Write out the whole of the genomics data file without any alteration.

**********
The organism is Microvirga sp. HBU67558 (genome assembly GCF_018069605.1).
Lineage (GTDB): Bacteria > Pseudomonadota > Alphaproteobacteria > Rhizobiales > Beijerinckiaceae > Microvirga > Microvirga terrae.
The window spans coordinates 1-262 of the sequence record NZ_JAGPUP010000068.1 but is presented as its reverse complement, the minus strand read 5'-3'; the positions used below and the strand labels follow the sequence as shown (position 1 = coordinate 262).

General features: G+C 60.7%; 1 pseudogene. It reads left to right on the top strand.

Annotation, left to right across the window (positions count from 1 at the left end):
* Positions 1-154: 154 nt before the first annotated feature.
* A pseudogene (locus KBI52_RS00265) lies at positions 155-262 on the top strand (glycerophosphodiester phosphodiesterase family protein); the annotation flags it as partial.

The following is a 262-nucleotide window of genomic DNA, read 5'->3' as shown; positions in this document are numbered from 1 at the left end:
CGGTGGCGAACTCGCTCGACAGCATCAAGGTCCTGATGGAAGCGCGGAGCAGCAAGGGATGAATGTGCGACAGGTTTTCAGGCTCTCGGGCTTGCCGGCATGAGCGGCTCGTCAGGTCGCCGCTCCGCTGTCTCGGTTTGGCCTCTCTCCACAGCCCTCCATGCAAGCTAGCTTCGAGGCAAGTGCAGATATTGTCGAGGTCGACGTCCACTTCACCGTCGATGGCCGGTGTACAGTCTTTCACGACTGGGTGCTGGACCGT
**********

The organism is Microvirga sp. HBU67558 (genome assembly GCF_018069605.1).
Lineage (GTDB): Bacteria > Pseudomonadota > Alphaproteobacteria > Rhizobiales > Beijerinckiaceae > Microvirga > Microvirga terrae.
The window spans coordinates 1-262 of the sequence record NZ_JAGPUP010000068.1 but is presented as its reverse complement, the minus strand read 5'-3'; the positions used below and the strand labels follow the sequence as shown (position 1 = coordinate 262).

General features: G+C 60.7%; 1 pseudogene. It reads left to right on the top strand.

Annotation, left to right across the window (positions count from 1 at the left end):
* Positions 1-154: 154 nt before the first annotated feature.
* A pseudogene (locus KBI52_RS00265) lies at positions 155-262 on the top strand (glycerophosphodiester phosphodiesterase family protein); the annotation flags it as partial.

The following is a 262-nucleotide window of genomic DNA, read 5'->3' as shown; positions in this document are numbered from 1 at the left end:
CGGTGGCGAACTCGCTCGACAGCATCAAGGTCCTGATGGAAGCGCGGAGCAGCAAGGGATGAATGTGCGACAGGTTTTCAGGCTCTCGGGCTTGCCGGCATGAGCGGCTCGTCAGGTCGCCGCTCCGCTGTCTCGGTTTGGCCTCTCTCCACAGCCCTCCATGCAAGCTAGCTTCGAGGCAAGTGCAGATATTGTCGAGGTCGACGTCCACTTCACCGTCGATGGCCGGTGTACAGTCTTTCACGACTGGGTGCTGGACCGT